Activist investor Cevian Capital has built a stake in CRH to become the heavy materials and building products group's second-largest owner, Cevian's managing partner Christer Gardell said.
CRH makes cement, aggregates and asphalt among a wide range of building products. The news sent its shares sharply higher.
"We have actively taken advantage of the recent market turbulence to make a number of new investments and add to some existing holdings," Gardell said.
"The group has many strong positions in attractive markets and we are convinced that CRH's assets could become significantly more valuable," he added.
Ireland-based CRH is the world's second-biggest building materials supplier by market capitalisation.
Though Gardell declined to specify the exact size of Cevian's holding, a place as its second-biggest individual investor would give it a stake of nearly 3%, worth some €600m, according to CRH ownership data and disclosure notices.
Cevian, Europe's biggest activist investor, has about €13 billion under management.
It owns stakes in blue-chips such as robotics and automation group ABB, steel-to-elevators company Thyssenkrupp and mobile network equipment maker Ericsson.
The firm often targets companies with weak profitability and complex structures, providing opportunities to improve returns through measures such as cost-cutting, divestments, spin-offs and management change.
CRH posted a 12.5% core profit margin in 2017 on sales of more than €25 billion.
It has more than 80,000 staff and strong market positions in Europe and North America, where it is the biggest producer of asphalt for highway construction.
It has been highly acquisitive in recent years, including last year's $3.5 billion purchase of US cement maker Ash Grove and the €6.5 billion purchase of assets that Lafarge and Holcim were obliged to sell ahead of their 2015 merger.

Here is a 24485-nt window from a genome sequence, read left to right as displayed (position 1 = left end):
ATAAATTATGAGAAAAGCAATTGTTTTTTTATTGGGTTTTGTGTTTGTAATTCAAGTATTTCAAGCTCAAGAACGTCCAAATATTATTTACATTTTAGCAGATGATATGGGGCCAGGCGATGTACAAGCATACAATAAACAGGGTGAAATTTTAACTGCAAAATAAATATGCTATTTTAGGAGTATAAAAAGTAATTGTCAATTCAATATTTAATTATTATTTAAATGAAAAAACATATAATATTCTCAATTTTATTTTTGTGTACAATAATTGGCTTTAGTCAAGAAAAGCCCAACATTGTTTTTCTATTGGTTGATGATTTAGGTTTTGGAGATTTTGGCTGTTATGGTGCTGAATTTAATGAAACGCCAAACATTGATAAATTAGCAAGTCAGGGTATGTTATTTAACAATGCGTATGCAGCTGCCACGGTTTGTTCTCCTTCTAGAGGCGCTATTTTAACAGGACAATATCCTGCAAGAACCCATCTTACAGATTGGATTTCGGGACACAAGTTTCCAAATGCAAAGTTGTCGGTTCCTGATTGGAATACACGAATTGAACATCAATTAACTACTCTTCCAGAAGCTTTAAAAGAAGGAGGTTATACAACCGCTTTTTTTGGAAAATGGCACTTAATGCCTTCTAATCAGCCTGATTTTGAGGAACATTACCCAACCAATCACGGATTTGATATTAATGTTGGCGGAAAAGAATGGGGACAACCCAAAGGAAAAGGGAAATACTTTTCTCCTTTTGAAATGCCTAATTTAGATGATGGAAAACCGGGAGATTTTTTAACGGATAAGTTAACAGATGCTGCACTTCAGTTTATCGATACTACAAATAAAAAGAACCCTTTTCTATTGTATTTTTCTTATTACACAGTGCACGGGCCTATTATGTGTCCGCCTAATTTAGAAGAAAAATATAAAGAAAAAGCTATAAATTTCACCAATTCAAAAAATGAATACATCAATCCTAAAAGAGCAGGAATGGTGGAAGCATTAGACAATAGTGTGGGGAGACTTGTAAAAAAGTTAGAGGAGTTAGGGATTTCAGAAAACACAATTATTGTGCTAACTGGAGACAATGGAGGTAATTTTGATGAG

But CRH's profitability lags that of rivals LafargeHolcim and HeidelbergCement, which had margins of 22.9% and 19.1% respectively in 2017.
In an effort to improve shareholder returns, CRH last year initiated a buyback programme and started a strategic review of its European distribution business.
Cevian's Gardell declined to say whether Cevian would push for structural moves such as divestments or spin-offs.
"We prefer to communicate with the company in a more constructive way," he said.
Gardell would not comment on whether Cevian planned to increase its holding further or whether it would seek a seat on CRH's board of directors.
CRH has a market capitalisation of €21 billion, but its share price has slid by 18% over the past two years.
Davy Stockbrokers said today's news from Cevian that it has taken a sub-3% stake in CRH confirms the fundamental attractiveness of the group's valuation.
Davy noted that CRH has been substantially restructured by its CEO Albert Manifold over the past five years, a process that is continuing.
"This is reflected in its superior performance in the things that matter - returns and cash generation," the stockbrokers said.
"While the soundbite of further restructuring might seem attractive given the sector's recent sluggish performance, we believe that there is limited insight that a financial investor can bring that CRH's management is not already doing.
"Cevian, like many other shareholders, recognises the deep valuation opportunity in CRH. We reiterate our ‘Outperform’ rating," Davy added.
CRH shares were higher in Dublin trade today.